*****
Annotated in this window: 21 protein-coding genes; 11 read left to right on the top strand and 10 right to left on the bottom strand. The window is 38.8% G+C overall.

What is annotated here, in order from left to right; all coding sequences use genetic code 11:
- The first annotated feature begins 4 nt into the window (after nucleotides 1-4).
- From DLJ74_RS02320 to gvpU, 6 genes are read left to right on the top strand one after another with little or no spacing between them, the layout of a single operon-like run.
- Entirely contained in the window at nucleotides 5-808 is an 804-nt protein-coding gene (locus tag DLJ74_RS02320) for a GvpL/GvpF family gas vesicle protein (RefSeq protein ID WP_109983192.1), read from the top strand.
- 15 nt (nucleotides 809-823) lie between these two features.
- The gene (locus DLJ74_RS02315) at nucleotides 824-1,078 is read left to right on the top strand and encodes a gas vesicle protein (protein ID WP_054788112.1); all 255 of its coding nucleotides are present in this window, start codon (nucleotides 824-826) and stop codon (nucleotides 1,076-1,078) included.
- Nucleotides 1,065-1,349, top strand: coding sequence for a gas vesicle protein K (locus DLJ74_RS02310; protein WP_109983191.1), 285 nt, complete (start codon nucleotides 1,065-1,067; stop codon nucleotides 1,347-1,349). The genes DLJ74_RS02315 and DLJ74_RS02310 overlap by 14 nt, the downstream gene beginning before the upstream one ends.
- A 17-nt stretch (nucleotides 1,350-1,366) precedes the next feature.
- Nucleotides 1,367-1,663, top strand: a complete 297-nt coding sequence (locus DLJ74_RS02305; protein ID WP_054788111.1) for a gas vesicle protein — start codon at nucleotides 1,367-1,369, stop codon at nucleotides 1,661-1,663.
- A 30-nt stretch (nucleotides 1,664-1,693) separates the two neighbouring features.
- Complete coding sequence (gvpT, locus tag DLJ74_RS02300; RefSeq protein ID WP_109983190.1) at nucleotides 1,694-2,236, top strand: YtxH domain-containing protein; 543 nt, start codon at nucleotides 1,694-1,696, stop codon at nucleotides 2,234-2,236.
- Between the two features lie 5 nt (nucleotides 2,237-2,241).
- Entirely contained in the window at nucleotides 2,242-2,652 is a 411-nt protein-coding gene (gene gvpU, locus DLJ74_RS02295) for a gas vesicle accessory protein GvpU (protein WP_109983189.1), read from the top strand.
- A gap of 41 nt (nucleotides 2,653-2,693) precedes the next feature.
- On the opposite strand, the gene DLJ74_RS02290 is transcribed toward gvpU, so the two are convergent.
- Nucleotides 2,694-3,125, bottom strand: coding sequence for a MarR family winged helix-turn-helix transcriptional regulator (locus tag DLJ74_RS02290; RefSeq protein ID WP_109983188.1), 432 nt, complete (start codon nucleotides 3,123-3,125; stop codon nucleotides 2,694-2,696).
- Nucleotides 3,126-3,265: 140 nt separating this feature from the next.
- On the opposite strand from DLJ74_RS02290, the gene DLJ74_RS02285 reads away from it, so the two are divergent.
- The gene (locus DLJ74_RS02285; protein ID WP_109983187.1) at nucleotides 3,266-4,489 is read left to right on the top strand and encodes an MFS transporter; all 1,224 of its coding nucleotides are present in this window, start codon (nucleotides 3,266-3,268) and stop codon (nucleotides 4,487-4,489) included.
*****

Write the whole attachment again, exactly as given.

Annotated in this window: 21 protein-coding genes; 11 read left to right on the top strand and 10 right to left on the bottom strand. The window is 38.8% G+C overall.

What is annotated here, in order from left to right; all coding sequences use genetic code 11:
- The first annotated feature begins 4 nt into the window (after nucleotides 1-4).
- From DLJ74_RS02320 to gvpU, 6 genes are read left to right on the top strand one after another with little or no spacing between them, the layout of a single operon-like run.
- Entirely contained in the window at nucleotides 5-808 is an 804-nt protein-coding gene (locus tag DLJ74_RS02320) for a GvpL/GvpF family gas vesicle protein (RefSeq protein ID WP_109983192.1), read from the top strand.
- 15 nt (nucleotides 809-823) lie between these two features.
- The gene (locus DLJ74_RS02315) at nucleotides 824-1,078 is read left to right on the top strand and encodes a gas vesicle protein (protein ID WP_054788112.1); all 255 of its coding nucleotides are present in this window, start codon (nucleotides 824-826) and stop codon (nucleotides 1,076-1,078) included.
- Nucleotides 1,065-1,349, top strand: coding sequence for a gas vesicle protein K (locus DLJ74_RS02310; protein WP_109983191.1), 285 nt, complete (start codon nucleotides 1,065-1,067; stop codon nucleotides 1,347-1,349). The genes DLJ74_RS02315 and DLJ74_RS02310 overlap by 14 nt, the downstream gene beginning before the upstream one ends.
- A 17-nt stretch (nucleotides 1,350-1,366) precedes the next feature.
- Nucleotides 1,367-1,663, top strand: a complete 297-nt coding sequence (locus DLJ74_RS02305; protein ID WP_054788111.1) for a gas vesicle protein — start codon at nucleotides 1,367-1,369, stop codon at nucleotides 1,661-1,663.
- A 30-nt stretch (nucleotides 1,664-1,693) separates the two neighbouring features.
- Complete coding sequence (gvpT, locus tag DLJ74_RS02300; RefSeq protein ID WP_109983190.1) at nucleotides 1,694-2,236, top strand: YtxH domain-containing protein; 543 nt, start codon at nucleotides 1,694-1,696, stop codon at nucleotides 2,234-2,236.
- Between the two features lie 5 nt (nucleotides 2,237-2,241).
- Entirely contained in the window at nucleotides 2,242-2,652 is a 411-nt protein-coding gene (gene gvpU, locus DLJ74_RS02295) for a gas vesicle accessory protein GvpU (protein WP_109983189.1), read from the top strand.
- A gap of 41 nt (nucleotides 2,653-2,693) precedes the next feature.
- On the opposite strand, the gene DLJ74_RS02290 is transcribed toward gvpU, so the two are convergent.
- Nucleotides 2,694-3,125, bottom strand: coding sequence for a MarR family winged helix-turn-helix transcriptional regulator (locus tag DLJ74_RS02290; RefSeq protein ID WP_109983188.1), 432 nt, complete (start codon nucleotides 3,123-3,125; stop codon nucleotides 2,694-2,696).
- Nucleotides 3,126-3,265: 140 nt separating this feature from the next.
- On the opposite strand from DLJ74_RS02290, the gene DLJ74_RS02285 reads away from it, so the two are divergent.
- The gene (locus DLJ74_RS02285; protein ID WP_109983187.1) at nucleotides 3,266-4,489 is read left to right on the top strand and encodes an MFS transporter; all 1,224 of its coding nucleotides are present in this window, start codon (nucleotides 3,266-3,268) and stop codon (nucleotides 4,487-4,489) included.